By Jonathan Davies
Profits and revenues at Premier League football clubs soared to record levels in the 2013/14 season, according to Deloitte.
Total revenues jumped 29% to £3.26 billion and profits reached £187m - the first time the league reported a profit since 1999.
Deloitte said the season marked "a new age" for finances in football. The Premier League itself generated £1bn more in revenues than its nearest rival - the Bundesliga in Germany.
"The transformation of Premier League club profitability will fuel even greater global investor interest in Premier League clubs," said Dan Jones, head of Deloitte's Sports Business Group.
"With significant future revenue growth already secured through the recently agreed domestic broadcast rights deals from 2016-17 to 2018-19, as well as the success of cost control regulations, the risks associated with investment in Premier League clubs seem to be diminishing."
Deloitte said the boost to finances comes as a result of a huge broadcast rights deal and greater focus on profitability through Financial Fair Play (FFP).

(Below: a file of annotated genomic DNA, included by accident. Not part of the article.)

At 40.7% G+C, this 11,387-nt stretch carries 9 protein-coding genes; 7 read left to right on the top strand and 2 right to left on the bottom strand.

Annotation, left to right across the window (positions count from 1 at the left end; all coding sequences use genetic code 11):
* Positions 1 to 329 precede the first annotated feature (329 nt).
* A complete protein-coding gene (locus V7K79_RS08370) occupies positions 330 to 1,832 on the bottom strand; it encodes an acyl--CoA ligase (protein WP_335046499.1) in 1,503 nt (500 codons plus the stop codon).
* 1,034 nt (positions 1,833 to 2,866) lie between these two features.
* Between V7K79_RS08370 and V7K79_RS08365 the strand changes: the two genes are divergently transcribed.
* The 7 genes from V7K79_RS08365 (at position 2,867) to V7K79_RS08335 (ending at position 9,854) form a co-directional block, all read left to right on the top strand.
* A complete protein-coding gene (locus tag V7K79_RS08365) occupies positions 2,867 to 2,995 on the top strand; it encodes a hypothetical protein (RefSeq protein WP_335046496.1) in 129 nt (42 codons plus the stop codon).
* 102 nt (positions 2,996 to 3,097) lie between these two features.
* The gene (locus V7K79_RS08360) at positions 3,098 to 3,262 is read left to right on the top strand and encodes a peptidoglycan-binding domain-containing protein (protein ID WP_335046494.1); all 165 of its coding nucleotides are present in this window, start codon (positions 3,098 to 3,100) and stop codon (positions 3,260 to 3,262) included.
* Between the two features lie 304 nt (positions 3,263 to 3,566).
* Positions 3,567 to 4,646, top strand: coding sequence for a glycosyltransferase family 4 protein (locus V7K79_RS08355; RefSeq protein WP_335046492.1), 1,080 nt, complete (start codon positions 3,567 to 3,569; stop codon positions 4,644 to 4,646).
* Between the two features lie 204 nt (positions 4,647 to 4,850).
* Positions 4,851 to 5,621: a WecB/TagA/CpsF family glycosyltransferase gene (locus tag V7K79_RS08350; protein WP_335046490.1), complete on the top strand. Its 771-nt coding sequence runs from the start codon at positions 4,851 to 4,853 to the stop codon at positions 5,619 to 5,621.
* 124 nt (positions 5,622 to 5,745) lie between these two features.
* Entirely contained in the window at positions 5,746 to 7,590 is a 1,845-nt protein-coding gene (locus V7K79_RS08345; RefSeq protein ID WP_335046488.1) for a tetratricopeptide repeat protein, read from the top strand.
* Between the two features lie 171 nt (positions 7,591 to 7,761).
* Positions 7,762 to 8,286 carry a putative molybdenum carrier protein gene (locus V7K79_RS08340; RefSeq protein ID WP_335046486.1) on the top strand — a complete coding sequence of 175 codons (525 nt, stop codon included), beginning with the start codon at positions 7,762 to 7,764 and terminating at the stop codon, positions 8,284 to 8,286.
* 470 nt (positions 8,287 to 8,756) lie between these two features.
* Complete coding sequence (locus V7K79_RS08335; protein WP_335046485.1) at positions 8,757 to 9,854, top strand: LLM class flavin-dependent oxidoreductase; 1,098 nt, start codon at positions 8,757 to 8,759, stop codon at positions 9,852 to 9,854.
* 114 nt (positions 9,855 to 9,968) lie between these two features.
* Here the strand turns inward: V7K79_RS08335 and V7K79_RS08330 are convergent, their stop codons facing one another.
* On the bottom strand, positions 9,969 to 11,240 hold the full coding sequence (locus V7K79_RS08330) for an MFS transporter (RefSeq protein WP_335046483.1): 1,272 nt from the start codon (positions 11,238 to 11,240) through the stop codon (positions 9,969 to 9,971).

The figures show that TV money accounted for 54% of the league's total revenue - the highest proportion ever recorded in the Premier League. And with a new deal set to come in for the 2016/17 season, revenue is set to be 70% higher.
Mr Jones also said that FFP "could be the most significant development in the football business since the Bosman ruling. Early signs are that this is the case.
"Indeed the change in club profitability in 2013-14 was more profound than anything we could have forecast".
FFP was brought in to reduce reckless spending to avoid huge crashes like the ones seen at Portsmouth and Leeds in recent years. There were, and still are, concerns that clubs are spend too much of their revenues on wages. But Deloitte's figures show that the ratio of wages to revenue fell from 71% to 58% - the lowest it has been since 1999.